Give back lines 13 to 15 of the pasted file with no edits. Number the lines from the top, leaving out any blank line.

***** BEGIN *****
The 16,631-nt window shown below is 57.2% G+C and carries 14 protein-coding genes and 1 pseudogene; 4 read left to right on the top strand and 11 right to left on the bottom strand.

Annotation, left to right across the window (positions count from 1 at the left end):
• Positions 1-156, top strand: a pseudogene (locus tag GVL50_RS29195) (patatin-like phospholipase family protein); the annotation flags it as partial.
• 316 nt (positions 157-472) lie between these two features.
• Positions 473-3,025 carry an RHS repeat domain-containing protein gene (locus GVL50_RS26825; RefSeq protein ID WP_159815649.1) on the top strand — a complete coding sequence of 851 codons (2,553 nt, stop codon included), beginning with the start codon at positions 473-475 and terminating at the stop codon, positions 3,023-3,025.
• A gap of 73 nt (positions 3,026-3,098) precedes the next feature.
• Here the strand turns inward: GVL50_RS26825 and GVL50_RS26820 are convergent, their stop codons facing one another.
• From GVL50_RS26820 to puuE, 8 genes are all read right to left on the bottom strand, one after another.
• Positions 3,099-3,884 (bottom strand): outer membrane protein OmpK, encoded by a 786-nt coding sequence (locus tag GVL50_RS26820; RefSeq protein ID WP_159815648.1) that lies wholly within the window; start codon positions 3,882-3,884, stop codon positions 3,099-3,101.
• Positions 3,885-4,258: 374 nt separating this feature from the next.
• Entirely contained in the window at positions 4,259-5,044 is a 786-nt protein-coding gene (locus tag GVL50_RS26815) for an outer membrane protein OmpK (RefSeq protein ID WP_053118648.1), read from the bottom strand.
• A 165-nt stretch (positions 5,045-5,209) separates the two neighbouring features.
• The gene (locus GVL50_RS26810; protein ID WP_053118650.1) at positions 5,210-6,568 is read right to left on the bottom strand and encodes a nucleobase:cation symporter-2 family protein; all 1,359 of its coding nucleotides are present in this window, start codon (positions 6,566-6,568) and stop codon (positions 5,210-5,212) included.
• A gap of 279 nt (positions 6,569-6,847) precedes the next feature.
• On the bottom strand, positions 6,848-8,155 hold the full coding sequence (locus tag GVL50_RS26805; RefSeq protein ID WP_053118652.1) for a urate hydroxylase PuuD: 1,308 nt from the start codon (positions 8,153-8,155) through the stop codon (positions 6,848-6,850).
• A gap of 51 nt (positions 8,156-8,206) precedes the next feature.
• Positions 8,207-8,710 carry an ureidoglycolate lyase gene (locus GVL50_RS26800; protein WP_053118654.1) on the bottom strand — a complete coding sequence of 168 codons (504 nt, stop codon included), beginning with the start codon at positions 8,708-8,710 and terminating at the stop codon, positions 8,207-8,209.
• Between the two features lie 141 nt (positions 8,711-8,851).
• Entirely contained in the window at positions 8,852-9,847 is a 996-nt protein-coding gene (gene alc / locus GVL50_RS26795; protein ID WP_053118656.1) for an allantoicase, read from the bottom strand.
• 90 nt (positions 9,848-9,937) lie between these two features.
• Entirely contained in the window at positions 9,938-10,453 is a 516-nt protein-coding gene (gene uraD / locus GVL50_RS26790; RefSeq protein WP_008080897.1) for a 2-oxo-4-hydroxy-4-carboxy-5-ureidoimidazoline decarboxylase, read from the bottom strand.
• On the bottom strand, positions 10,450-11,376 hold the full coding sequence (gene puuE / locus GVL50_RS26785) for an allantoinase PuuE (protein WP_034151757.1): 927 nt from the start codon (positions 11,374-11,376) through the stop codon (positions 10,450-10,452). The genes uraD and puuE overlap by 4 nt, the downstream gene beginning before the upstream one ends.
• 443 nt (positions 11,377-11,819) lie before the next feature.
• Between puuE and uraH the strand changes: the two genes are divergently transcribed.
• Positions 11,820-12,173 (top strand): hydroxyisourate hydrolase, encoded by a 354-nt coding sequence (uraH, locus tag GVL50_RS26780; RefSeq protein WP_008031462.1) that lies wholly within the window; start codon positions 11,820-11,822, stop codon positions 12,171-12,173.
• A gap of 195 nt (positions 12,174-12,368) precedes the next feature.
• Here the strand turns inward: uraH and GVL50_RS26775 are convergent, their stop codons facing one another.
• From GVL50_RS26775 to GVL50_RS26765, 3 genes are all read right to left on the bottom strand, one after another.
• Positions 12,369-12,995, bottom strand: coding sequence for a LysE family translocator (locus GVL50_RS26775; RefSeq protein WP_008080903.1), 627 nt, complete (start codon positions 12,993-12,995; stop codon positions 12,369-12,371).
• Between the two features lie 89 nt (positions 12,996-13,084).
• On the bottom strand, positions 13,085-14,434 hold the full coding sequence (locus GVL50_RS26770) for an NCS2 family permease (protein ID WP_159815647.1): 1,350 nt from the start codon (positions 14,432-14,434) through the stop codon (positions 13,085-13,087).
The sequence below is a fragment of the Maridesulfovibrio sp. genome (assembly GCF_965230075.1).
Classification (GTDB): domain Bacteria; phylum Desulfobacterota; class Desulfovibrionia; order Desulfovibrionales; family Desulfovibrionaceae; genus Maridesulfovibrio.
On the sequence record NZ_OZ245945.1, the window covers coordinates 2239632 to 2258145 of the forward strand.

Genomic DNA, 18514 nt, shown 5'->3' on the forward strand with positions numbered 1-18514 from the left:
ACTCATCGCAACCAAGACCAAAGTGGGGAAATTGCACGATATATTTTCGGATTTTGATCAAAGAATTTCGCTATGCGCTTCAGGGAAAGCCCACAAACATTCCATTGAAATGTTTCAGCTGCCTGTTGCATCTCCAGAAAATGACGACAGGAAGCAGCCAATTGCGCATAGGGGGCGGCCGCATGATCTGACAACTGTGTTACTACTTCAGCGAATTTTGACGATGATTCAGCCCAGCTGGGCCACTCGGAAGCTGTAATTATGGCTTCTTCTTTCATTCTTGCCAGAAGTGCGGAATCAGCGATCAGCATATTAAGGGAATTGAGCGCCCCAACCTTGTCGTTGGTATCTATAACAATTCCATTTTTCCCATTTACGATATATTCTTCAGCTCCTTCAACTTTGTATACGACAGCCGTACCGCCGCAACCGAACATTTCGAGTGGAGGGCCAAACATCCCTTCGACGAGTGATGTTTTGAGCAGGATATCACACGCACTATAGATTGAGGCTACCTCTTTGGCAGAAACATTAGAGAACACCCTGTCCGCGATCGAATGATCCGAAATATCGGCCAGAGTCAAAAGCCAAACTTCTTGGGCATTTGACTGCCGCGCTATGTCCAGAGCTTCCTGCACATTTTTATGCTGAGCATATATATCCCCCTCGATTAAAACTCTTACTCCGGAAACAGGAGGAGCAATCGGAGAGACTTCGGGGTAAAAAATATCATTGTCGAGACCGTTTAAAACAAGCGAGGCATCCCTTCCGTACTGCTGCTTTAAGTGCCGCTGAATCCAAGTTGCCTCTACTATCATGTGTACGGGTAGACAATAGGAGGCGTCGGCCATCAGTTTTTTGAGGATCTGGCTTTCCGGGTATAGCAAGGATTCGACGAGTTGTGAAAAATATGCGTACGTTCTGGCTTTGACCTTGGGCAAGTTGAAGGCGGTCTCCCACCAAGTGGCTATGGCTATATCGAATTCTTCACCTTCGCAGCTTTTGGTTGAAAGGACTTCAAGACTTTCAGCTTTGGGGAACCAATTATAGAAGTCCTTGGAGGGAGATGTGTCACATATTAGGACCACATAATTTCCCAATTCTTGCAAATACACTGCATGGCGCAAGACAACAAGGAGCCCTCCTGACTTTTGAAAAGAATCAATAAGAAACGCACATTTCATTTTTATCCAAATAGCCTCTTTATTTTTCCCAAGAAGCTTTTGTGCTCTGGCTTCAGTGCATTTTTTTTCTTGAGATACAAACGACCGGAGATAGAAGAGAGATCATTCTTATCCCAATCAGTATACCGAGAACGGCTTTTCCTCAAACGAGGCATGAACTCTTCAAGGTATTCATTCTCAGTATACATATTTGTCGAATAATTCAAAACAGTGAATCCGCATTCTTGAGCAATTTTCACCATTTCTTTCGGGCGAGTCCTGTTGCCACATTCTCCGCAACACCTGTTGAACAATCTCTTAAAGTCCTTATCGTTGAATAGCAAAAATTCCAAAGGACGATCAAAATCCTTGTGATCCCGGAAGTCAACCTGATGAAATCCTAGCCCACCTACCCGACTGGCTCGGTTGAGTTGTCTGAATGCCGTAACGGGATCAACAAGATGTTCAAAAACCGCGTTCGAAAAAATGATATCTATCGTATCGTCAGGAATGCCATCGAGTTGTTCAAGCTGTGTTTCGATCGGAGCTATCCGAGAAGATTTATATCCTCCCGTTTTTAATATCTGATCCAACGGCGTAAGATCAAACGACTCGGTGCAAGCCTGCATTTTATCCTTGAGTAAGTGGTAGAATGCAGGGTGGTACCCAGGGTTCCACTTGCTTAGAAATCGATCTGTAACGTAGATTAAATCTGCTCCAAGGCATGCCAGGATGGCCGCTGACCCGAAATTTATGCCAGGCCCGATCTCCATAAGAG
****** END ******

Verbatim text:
• The gene (locus GVL50_RS26810; protein ID WP_053118650.1) at positions 5,210-6,568 is read right to left on the bottom strand and encodes a nucleobase:cation symporter-2 family protein; all 1,359 of its coding nucleotides are present in this window, start codon (positions 6,566-6,568) and stop codon (positions 5,210-5,212) included.
• A gap of 279 nt (positions 6,569-6,847) precedes the next feature.
• On the bottom strand, positions 6,848-8,155 hold the full coding sequence (locus tag GVL50_RS26805; RefSeq protein ID WP_053118652.1) for a urate hydroxylase PuuD: 1,308 nt from the start codon (positions 8,153-8,155) through the stop codon (positions 6,848-6,850).